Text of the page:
Eventually, there will be a breakthrough point once we have said ‘yes’ to enough opportunities to a place in which you have either achieved your career or personal growth goals. But the most pertinent point here is to not stop, linking back to the idea of a growth mindset. If we stop once we’ve achieved our goals, then we return to a fixed mindset. Our skills eventually become outdated, life outpaces us and boom back to square one. Start by saying ‘yes’, but keep at it when the momentum kicks in.

“Life is like riding a bicycle. To keep your balance, you must keep moving.” - Albert Einstein

Putting it into perspective

For an outsider, a career in Medicine may seem fruitful in its career flexibility and ability to specialise in whatever the heart may desire - surgery, internal medicine, general practice or even non-clinical roles in public health and research. But in reality, it isn’t like this. Particularly, as a medical student, you have little to no choice in your learning (somewhat fair given the nature of the role we go into post-degree) but this can be very restrictive.

Here’s a very typical medical career: Go to medical school, attain several extracurricular roles whilst at medical school, do a bunch of research. Graduate. Become a junior doctor in the NHS, continue research/auditing projects on the side so that you can apply to competitive speciality training programmes. Become a consultant/surgeon/GP. Split your time between clinical roles, research projects, management time, and other (err private practice lol) activities.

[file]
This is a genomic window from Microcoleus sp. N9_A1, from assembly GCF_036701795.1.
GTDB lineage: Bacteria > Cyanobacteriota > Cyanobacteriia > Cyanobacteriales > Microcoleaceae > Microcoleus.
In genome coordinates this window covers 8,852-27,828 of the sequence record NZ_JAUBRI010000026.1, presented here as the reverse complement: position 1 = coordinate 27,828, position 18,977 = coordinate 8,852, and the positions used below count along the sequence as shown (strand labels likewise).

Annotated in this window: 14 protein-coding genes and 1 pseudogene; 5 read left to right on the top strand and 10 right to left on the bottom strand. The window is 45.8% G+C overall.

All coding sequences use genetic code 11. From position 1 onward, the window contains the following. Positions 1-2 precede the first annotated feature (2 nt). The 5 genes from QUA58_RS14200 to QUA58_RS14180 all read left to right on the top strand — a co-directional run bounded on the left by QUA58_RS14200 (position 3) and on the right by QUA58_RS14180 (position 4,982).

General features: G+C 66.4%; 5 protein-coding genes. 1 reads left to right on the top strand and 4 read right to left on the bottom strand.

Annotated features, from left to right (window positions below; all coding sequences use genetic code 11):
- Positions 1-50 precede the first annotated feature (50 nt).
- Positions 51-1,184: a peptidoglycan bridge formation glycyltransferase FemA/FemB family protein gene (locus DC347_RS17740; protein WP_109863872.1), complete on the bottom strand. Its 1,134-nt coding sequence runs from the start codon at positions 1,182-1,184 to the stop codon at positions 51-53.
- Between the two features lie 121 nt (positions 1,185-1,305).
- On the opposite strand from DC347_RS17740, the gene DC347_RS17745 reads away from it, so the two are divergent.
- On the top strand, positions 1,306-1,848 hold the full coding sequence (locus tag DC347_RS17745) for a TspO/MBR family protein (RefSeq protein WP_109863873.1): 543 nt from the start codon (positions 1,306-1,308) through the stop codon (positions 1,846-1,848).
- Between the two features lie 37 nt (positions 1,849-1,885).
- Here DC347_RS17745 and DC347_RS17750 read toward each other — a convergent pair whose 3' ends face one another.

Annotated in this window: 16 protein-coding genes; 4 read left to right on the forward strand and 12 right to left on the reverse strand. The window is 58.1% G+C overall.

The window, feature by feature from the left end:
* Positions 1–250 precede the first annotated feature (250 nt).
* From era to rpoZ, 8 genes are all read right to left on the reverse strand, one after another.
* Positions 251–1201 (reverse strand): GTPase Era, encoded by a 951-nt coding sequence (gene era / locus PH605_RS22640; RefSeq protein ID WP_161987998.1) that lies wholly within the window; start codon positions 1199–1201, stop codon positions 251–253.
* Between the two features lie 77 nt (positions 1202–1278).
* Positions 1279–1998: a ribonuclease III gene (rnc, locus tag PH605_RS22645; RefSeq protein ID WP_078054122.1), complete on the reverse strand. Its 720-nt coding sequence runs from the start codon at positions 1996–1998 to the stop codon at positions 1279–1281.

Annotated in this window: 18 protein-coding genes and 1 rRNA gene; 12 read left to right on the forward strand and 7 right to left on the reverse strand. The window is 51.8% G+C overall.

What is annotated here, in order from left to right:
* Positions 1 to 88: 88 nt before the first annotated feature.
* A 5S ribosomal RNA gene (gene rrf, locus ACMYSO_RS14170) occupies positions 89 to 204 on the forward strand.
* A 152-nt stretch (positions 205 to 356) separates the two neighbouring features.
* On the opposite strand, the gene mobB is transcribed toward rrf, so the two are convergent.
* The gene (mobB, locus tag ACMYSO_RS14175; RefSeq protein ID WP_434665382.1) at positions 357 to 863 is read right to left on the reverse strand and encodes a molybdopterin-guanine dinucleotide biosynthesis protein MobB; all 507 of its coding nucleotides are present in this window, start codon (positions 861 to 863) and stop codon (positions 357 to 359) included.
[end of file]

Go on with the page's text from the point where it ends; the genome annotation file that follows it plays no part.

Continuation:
Here’s what I want: Graduate. Enjoy what I love doing that is medicine but not let it consume me. Establish an unconventional portfolio career where in which only part of my time is dedicated to patient care and the rest in other activities I enjoy doing. These include a wide number of possibilities: startup, creative/design roles, management consultancy (health sector), advisory roles in big pharma, public health, and policy, etc. I haven’t quite decided what exactly yet, and that’s fine - I’m 22.

Do you see the problem?

Following the conventional path set out for us doesn’t always lead to the lifestyle we desire or aim to allow us to accomplish our greatest ambitions. We have to seek opportunities for ourselves and every time one presents itself - we must say ‘yes’ (within reason) even if ultimately it will lead to failure in that particular opportunity (we’ll have still learnt something in the process).

“There is no greater agony than bearing an untold story inside you.” - Maya Angelou

Here’s how saying YES has benefited me:

  1. Built confidence - came out of my comfort zone time and time again.
  2. Learnt new skills and now have broader options going forwards.
  3. Learnt what works for me and what doesn't (role/career-wise).
  4. Met exciting new people, mentors, and life connections.
  5. Led to further opportunities (fuelling the flywheel effect).

I’ll end by saying this:

Often we reject opportunities that can have a life-changing effect. We succumb to our fears and insecurities thereby following a path of comfort instead. Instead of fixating on these disempowering states, put yourself out there and get stuck in!